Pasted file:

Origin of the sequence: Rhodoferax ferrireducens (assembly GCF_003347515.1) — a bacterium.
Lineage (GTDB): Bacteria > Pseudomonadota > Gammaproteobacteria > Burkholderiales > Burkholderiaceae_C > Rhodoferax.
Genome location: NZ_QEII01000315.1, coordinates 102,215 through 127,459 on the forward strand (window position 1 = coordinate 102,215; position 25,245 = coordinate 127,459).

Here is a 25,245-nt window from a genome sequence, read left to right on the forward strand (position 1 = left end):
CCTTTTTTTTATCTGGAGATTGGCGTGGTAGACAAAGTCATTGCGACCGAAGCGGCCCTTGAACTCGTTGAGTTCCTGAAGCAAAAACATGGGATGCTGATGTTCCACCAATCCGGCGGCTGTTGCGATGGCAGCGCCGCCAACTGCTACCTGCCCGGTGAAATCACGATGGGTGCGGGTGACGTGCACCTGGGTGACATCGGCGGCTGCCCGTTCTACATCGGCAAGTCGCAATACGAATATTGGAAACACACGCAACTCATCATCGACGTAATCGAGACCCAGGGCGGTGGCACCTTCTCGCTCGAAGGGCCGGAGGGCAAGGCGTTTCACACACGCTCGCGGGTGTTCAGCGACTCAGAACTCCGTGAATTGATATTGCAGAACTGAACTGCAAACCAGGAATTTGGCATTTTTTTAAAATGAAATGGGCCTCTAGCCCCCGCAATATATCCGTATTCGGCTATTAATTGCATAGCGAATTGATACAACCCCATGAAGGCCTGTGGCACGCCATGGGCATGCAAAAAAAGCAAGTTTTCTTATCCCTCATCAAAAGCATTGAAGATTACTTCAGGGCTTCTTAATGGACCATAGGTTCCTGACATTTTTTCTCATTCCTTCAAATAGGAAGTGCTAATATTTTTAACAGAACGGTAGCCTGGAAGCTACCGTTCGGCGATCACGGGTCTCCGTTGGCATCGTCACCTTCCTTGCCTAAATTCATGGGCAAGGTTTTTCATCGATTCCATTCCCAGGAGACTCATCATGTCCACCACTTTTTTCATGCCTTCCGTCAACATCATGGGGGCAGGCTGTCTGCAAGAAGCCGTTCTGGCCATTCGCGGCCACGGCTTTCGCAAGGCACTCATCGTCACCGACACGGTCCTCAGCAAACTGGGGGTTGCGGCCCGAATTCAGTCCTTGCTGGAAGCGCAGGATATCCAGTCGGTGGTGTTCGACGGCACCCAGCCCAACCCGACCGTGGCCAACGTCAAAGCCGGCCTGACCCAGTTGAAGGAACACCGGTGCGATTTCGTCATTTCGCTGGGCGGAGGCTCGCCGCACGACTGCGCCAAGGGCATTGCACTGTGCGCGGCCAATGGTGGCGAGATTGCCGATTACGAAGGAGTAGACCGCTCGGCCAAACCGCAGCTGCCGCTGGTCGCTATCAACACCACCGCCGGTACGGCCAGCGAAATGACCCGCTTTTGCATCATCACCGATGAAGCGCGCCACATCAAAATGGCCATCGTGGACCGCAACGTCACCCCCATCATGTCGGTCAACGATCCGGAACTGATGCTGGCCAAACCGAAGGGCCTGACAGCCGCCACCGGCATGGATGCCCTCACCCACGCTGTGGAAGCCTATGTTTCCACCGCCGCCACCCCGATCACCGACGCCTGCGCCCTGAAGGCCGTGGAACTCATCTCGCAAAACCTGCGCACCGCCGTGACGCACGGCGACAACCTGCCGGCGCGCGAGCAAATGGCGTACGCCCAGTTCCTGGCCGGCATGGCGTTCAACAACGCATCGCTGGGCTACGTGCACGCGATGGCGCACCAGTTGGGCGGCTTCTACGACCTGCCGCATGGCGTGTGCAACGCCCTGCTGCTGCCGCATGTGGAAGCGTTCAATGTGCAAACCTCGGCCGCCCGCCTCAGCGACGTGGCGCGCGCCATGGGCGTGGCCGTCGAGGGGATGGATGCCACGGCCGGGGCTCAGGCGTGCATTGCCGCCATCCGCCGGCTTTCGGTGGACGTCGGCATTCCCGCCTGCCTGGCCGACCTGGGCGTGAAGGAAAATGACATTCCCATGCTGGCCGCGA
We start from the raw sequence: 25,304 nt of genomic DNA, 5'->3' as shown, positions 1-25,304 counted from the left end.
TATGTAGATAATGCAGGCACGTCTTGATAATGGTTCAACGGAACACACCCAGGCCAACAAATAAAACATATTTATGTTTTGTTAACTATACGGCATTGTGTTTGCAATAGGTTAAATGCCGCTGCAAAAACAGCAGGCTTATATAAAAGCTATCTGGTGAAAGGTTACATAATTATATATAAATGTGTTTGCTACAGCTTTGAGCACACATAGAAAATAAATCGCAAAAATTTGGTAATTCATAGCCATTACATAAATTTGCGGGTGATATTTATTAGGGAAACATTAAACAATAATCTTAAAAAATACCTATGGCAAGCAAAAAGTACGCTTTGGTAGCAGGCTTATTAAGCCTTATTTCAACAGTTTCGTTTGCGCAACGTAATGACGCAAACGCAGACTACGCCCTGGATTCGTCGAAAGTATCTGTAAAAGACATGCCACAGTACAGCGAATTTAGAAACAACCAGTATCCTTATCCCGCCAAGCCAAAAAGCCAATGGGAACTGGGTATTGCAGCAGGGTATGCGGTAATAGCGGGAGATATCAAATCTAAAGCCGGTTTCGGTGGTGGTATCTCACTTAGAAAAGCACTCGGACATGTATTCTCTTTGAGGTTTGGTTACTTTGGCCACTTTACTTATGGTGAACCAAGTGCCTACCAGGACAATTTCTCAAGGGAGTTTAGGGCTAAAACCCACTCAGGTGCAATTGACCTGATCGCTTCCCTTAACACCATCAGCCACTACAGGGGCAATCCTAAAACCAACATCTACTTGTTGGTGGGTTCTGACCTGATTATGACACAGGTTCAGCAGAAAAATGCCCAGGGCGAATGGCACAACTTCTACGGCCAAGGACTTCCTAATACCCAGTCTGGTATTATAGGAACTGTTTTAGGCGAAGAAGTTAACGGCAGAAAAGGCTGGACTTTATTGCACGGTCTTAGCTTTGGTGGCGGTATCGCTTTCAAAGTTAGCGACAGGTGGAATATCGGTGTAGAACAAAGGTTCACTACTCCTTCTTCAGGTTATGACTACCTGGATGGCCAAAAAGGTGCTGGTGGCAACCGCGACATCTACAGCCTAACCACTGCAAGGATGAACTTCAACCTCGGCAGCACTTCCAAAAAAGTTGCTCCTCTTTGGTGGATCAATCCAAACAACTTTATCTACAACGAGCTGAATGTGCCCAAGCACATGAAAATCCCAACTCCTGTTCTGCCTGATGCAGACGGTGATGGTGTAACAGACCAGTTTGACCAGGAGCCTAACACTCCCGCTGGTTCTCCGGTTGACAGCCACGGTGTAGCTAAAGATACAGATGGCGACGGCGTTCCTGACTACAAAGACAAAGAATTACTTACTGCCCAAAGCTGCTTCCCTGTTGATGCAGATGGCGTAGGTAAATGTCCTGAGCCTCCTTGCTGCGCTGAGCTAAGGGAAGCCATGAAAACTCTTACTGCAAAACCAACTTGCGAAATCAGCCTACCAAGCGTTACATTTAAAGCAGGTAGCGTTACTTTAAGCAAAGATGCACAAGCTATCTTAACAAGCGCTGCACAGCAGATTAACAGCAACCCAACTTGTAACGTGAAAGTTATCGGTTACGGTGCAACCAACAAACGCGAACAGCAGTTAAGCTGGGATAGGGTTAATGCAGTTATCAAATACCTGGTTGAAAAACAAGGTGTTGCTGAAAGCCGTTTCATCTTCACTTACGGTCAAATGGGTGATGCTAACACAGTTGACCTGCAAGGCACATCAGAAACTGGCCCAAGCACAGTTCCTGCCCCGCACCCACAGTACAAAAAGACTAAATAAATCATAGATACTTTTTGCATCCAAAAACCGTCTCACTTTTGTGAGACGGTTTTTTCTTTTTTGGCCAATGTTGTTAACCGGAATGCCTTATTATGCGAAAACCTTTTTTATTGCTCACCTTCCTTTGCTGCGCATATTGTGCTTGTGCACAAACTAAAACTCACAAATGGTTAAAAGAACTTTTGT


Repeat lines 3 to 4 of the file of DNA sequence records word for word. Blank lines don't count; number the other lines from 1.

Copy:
Genome location: NZ_QEII01000315.1, coordinates 102,215 through 127,459 on the forward strand (window position 1 = coordinate 102,215; position 25,245 = coordinate 127,459).

Here is a 25,245-nt window from a genome sequence, read left to right on the forward strand (position 1 = left end):